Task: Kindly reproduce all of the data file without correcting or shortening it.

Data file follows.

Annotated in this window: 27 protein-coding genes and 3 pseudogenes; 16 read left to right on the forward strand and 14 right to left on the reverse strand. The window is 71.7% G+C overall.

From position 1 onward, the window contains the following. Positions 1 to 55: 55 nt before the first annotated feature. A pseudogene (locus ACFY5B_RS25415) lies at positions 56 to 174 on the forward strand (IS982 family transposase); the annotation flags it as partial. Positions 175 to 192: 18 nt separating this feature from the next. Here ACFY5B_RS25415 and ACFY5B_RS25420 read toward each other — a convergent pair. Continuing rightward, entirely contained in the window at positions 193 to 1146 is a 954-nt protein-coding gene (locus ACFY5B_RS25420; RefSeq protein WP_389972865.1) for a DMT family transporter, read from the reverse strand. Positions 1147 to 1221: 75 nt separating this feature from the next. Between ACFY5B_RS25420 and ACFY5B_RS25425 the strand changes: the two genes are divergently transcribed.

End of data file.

Annotated in this window: 27 protein-coding genes and 3 pseudogenes; 16 read left to right on the forward strand and 14 right to left on the reverse strand. The window is 71.7% G+C overall.

From position 1 onward, the window contains the following. Positions 1 to 55: 55 nt before the first annotated feature. A pseudogene (locus ACFY5B_RS25415) lies at positions 56 to 174 on the forward strand (IS982 family transposase); the annotation flags it as partial. Positions 175 to 192: 18 nt separating this feature from the next. Here ACFY5B_RS25415 and ACFY5B_RS25420 read toward each other — a convergent pair. Continuing rightward, entirely contained in the window at positions 193 to 1146 is a 954-nt protein-coding gene (locus ACFY5B_RS25420; RefSeq protein WP_389972865.1) for a DMT family transporter, read from the reverse strand. Positions 1147 to 1221: 75 nt separating this feature from the next. Between ACFY5B_RS25420 and ACFY5B_RS25425 the strand changes: the two genes are divergently transcribed.